What did we learn from the European GP?


Well, we learned that it isn’t over until it’s over!  The podium with Fernando Alonso (Ferrari), followed by Raikkonen (“Lotus”) and Schumacher (Mercedes) was an incredible result that could not have been predicted, even at mid-distance.  It also showed the depth of the influence of Ferrari, with all three drivers world champions, one a current Ferrari driver and the other two ex-Ferrari champions.

Contrary to previous Grands Prix at the Valencia track, there was a feast of overtaking, with most of the overtaking moves not produced by the artificial DRS boost.  With the example being given by some of the younger drivers in the field who are not afraid to risk all in a passing maneuver, the drivers began to push and find their way around the cars in front.  However, not all moves were successful, and some were just hopelessly optimistic.  The aggressive nature of the racing in lower formulae such as GP2 (or Touring cars) is now the norm in F1 it seems.  Vergne (Toro Rosso) driving into Kovalainen (Caterham), Maldonado (Williams) into Hamilton (McLaren), Kobayashi (Sauber) into Senna (Williams) and again into Massa (Ferrari).  There were more, but that is enough to show just how F1 has changed from a competition between gentlemen drivers to a scrum of rugby league front rowers.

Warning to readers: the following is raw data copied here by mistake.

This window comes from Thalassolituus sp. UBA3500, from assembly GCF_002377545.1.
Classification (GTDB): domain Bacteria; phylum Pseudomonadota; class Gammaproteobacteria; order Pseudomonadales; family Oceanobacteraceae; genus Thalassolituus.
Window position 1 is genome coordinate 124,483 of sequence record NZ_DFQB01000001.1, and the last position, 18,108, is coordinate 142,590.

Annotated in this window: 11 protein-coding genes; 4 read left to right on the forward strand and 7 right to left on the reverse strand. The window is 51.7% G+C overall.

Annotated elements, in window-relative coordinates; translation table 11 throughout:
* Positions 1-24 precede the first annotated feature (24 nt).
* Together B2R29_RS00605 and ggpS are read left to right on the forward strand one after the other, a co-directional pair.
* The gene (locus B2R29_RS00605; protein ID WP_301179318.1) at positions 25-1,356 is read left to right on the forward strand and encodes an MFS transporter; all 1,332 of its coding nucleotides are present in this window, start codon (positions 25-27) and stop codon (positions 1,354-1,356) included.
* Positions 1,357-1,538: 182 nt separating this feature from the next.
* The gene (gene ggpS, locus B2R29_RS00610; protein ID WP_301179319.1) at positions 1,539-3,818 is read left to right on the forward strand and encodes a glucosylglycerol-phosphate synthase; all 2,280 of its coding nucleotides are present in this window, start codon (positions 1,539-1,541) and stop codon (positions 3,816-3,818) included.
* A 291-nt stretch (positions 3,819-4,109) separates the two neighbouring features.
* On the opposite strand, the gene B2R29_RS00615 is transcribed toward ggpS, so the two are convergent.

I have always considered car electrics (and now electronics) a black art, and undoubtedly both Vettel (Red Bull) and Grosjean (“Lotus”) would agree with me.  Both sailing along, well within themselves and their cars and suddenly the fire goes out and their race is over.  Up till that point, Vettel was getting his infamous finger ready and Grosjean was singing the Marsellaise.  It would have certainly been a podium for the Frenchman, who has shown an amazing improvement this year, despite his DNF’s earlier in the season.  At this stage their failures are being put down to alternator problems.  Are they both running Lucas, I wonder?

Returning to the winner Fernando Alonso, he has become today’s answer to ‘The Professor’ Alain Prost.  He has matured into a very clever and talented competitor and a long way from the sulky Spaniard of a few years ago.  While it is obvious that his win was assisted by Vettel’s electrical woes, nevertheless he deserved the win, having not let up for the entire race distance.

Michael Schumacher’s third place was an overdue podium. He has now become the second oldest driver to stand on the podium since Black Jack Brabham about 40 years ago.  While that may be so, let us not forget that Juan Manuel Fangio was 45 years old when he was winning world championships, driving very difficult race cars in Grands Prix lasting three hours.  And they didn’t spend their time hitting other drivers off the track.  Nor did they spend their time nursing tyres which only last 10 laps, but got on with the job of “racing”.

Mark Webber (Red Bull) had an amazing race after a diabolical qualifying which left him 19th on the grid, to eventually finish fourth.  The Aussie is now second in the world championship table after Alonso.

It was an exciting GP, even though part of the closeness in running has been produced by ‘artificial’ means such as degrading tyres, DRS and KERS.  However, as much as the enthusiasts yearn for the competitive driving of the days of yore, I think we have to accept that the new order is here and is not going to change in a hurry.